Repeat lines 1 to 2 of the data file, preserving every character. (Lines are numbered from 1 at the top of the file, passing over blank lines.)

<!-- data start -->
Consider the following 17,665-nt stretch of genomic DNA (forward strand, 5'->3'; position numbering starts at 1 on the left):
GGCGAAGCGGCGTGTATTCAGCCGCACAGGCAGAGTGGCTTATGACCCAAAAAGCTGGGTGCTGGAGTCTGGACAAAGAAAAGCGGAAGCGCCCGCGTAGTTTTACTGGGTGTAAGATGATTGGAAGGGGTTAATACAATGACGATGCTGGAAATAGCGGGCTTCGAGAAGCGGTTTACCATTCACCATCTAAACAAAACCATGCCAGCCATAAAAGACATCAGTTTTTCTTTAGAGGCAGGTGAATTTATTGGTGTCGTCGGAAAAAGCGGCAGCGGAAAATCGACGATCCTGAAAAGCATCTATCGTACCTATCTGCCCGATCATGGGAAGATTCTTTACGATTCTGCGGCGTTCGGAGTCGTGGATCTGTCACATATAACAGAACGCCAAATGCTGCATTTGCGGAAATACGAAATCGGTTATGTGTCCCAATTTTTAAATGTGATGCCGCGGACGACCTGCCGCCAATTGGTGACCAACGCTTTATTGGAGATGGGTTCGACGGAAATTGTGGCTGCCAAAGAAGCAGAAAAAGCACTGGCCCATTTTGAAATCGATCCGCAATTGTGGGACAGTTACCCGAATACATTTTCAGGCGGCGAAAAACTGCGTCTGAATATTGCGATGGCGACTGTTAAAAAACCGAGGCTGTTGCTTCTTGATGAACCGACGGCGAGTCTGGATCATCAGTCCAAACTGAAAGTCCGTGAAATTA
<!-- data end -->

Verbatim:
Consider the following 17,665-nt stretch of genomic DNA (forward strand, 5'->3'; position numbering starts at 1 on the left):
GGCGAAGCGGCGTGTATTCAGCCGCACAGGCAGAGTGGCTTATGACCCAAAAAGCTGGGTGCTGGAGTCTGGACAAAGAAAAGCGGAAGCGCCCGCGTAGTTTTACTGGGTGTAAGATGATTGGAAGGGGTTAATACAATGACGATGCTGGAAATAGCGGGCTTCGAGAAGCGGTTTACCATTCACCATCTAAACAAAACCATGCCAGCCATAAAAGACATCAGTTTTTCTTTAGAGGCAGGTGAATTTATTGGTGTCGTCGGAAAAAGCGGCAGCGGAAAATCGACGATCCTGAAAAGCATCTATCGTACCTATCTGCCCGATCATGGGAAGATTCTTTACGATTCTGCGGCGTTCGGAGTCGTGGATCTGTCACATATAACAGAACGCCAAATGCTGCATTTGCGGAAATACGAAATCGGTTATGTGTCCCAATTTTTAAATGTGATGCCGCGGACGACCTGCCGCCAATTGGTGACCAACGCTTTATTGGAGATGGGTTCGACGGAAATTGTGGCTGCCAAAGAAGCAGAAAAAGCACTGGCCCATTTTGAAATCGATCCGCAATTGTGGGACAGTTACCCGAATACATTTTCAGGCGGCGAAAAACTGCGTCTGAATATTGCGATGGCGACTGTTAAAAAACCGAGGCTGTTGCTTCTTGATGAACCGACGGCGAGTCTGGATCATCAGTCCAAACTGAAAGTCCGTGAAATTA